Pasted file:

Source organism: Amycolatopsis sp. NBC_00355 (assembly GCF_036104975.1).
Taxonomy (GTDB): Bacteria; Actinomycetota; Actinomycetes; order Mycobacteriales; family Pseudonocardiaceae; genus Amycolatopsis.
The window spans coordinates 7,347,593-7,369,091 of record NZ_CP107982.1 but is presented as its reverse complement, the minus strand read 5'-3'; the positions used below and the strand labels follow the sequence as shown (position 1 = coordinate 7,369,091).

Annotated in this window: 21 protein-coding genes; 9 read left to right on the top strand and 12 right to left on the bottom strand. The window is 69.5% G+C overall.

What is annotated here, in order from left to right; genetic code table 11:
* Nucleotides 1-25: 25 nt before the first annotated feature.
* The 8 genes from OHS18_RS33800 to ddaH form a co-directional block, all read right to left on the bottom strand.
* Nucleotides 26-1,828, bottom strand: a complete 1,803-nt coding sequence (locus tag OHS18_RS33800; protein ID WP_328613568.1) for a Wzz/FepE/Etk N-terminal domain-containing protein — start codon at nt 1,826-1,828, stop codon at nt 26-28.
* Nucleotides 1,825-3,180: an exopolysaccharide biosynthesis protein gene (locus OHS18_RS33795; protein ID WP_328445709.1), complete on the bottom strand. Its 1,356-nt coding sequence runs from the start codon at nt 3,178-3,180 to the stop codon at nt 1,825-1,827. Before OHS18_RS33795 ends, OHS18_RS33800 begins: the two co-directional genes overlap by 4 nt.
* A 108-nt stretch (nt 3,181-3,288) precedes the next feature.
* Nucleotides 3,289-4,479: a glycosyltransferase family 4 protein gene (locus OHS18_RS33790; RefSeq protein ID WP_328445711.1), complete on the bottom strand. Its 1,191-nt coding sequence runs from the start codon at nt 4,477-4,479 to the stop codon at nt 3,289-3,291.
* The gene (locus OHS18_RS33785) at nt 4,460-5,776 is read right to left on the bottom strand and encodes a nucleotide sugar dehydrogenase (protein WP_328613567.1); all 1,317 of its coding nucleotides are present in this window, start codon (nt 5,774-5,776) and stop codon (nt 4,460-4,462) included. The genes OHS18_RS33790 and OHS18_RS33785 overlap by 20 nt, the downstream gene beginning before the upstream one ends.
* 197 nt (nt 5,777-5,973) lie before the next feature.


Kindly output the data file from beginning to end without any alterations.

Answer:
Source organism: Amycolatopsis sp. NBC_00355 (assembly GCF_036104975.1).
Taxonomy (GTDB): Bacteria; Actinomycetota; Actinomycetes; order Mycobacteriales; family Pseudonocardiaceae; genus Amycolatopsis.
The window spans coordinates 7,347,593-7,369,091 of record NZ_CP107982.1 but is presented as its reverse complement, the minus strand read 5'-3'; the positions used below and the strand labels follow the sequence as shown (position 1 = coordinate 7,369,091).

Annotated in this window: 21 protein-coding genes; 9 read left to right on the top strand and 12 right to left on the bottom strand. The window is 69.5% G+C overall.

What is annotated here, in order from left to right; genetic code table 11:
* Nucleotides 1-25: 25 nt before the first annotated feature.
* The 8 genes from OHS18_RS33800 to ddaH form a co-directional block, all read right to left on the bottom strand.
* Nucleotides 26-1,828, bottom strand: a complete 1,803-nt coding sequence (locus tag OHS18_RS33800; protein ID WP_328613568.1) for a Wzz/FepE/Etk N-terminal domain-containing protein — start codon at nt 1,826-1,828, stop codon at nt 26-28.
* Nucleotides 1,825-3,180: an exopolysaccharide biosynthesis protein gene (locus OHS18_RS33795; protein ID WP_328445709.1), complete on the bottom strand. Its 1,356-nt coding sequence runs from the start codon at nt 3,178-3,180 to the stop codon at nt 1,825-1,827. Before OHS18_RS33795 ends, OHS18_RS33800 begins: the two co-directional genes overlap by 4 nt.
* A 108-nt stretch (nt 3,181-3,288) precedes the next feature.
* Nucleotides 3,289-4,479: a glycosyltransferase family 4 protein gene (locus OHS18_RS33790; RefSeq protein ID WP_328445711.1), complete on the bottom strand. Its 1,191-nt coding sequence runs from the start codon at nt 4,477-4,479 to the stop codon at nt 3,289-3,291.
* The gene (locus OHS18_RS33785) at nt 4,460-5,776 is read right to left on the bottom strand and encodes a nucleotide sugar dehydrogenase (protein WP_328613567.1); all 1,317 of its coding nucleotides are present in this window, start codon (nt 5,774-5,776) and stop codon (nt 4,460-4,462) included. The genes OHS18_RS33790 and OHS18_RS33785 overlap by 20 nt, the downstream gene beginning before the upstream one ends.
* 197 nt (nt 5,777-5,973) lie before the next feature.